Tomorrow Constable Kerry from the York Region Police will be coming to speak to our grade 7 and 8 students as part of the VIP program, Values, Influences and Peers. This program is run every year in all York Region schools in grade 6, 7 and 8. Police officers visit our schools to discuss relevant issues such as the health dangers of drugs, alcohol and smoking as well as the importance of internet safety and bullying prevention. Cyber-bullying and internet safety is a topic that always needs reinforcing as our children become more and more digitally dependent. We thank our community partners from the York Region Police Department for helping us keep our students safe through awareness and education.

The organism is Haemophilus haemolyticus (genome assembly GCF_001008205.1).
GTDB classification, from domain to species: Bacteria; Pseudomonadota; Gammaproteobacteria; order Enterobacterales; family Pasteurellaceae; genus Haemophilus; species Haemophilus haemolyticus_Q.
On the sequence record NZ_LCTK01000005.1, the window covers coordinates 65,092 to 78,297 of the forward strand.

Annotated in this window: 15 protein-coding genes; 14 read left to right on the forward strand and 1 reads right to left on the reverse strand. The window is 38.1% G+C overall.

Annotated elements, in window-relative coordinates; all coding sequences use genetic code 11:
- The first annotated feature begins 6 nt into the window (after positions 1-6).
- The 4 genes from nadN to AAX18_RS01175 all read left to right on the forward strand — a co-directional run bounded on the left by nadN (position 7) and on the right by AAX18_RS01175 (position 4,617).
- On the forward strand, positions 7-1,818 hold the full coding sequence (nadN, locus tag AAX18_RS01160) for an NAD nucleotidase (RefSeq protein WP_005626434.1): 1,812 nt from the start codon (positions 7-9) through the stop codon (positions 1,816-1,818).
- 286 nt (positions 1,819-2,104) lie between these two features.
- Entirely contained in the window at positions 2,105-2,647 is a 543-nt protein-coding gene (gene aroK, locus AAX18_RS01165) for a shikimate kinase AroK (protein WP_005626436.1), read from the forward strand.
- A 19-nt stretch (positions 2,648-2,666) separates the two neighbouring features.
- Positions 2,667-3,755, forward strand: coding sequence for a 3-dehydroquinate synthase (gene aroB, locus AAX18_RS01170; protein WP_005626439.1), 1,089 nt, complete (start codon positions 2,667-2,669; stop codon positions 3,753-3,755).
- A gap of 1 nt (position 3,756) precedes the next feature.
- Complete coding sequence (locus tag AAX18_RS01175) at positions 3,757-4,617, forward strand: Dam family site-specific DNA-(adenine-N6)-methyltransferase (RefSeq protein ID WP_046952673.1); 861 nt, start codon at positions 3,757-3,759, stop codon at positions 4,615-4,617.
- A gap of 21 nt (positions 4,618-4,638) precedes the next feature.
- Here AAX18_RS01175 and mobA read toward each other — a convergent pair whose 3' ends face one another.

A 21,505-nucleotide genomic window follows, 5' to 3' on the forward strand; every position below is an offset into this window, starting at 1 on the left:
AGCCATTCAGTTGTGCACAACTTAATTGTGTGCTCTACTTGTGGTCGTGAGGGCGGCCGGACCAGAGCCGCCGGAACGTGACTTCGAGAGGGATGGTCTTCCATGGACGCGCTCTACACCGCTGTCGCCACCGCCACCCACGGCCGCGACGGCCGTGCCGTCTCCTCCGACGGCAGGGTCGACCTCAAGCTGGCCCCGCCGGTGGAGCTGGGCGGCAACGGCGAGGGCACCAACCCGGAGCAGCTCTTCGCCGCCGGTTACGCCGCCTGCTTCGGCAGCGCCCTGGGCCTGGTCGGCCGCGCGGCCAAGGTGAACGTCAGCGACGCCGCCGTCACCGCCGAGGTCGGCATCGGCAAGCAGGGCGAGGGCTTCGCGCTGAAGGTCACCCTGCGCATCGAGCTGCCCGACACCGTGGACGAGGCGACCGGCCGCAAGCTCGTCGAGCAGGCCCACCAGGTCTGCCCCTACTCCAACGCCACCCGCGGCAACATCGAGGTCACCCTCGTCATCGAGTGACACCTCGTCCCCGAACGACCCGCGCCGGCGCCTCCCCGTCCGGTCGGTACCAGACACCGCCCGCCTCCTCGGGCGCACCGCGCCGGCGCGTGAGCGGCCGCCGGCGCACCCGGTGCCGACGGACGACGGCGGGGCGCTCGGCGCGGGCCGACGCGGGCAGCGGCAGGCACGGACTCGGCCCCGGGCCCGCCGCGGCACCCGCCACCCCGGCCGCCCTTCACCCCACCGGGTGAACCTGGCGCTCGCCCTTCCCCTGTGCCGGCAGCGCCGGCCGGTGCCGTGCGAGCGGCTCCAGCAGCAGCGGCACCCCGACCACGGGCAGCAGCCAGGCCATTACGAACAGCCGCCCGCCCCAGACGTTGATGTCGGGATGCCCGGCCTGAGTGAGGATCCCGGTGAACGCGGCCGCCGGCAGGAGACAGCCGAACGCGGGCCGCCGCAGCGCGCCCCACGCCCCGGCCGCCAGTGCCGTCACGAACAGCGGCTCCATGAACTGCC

January 1 marks the New Year in the Gregorian calendar, and is celebrated by many communities world-wide. Korean New Year was originally a lunar festival, called Son-nal, held at the beginning of the second new moon after the winter solstice (December 21 or 22). Nowadays, New Year's is often celebrated on the solar New Year, January 1st. Many Korean families use this day to honor ancestors, have special food, and play traditional games. Oshogatsu (January 1-3) is an important festival for many Japanese people. Some gather with friends and families to say good-bye to the old year at forgetting parties. They also say hello to the New Year. Many Japanese, some of whom practice Shintoism, welcome in the New Year with prayers for renewal of hearts, good health, and prosperity. In North America, January 1 has become a day for Buddhists of all schools to attend a special service in the local temple. For many people, New Year's Eve is a secular holiday and has become an occasion fo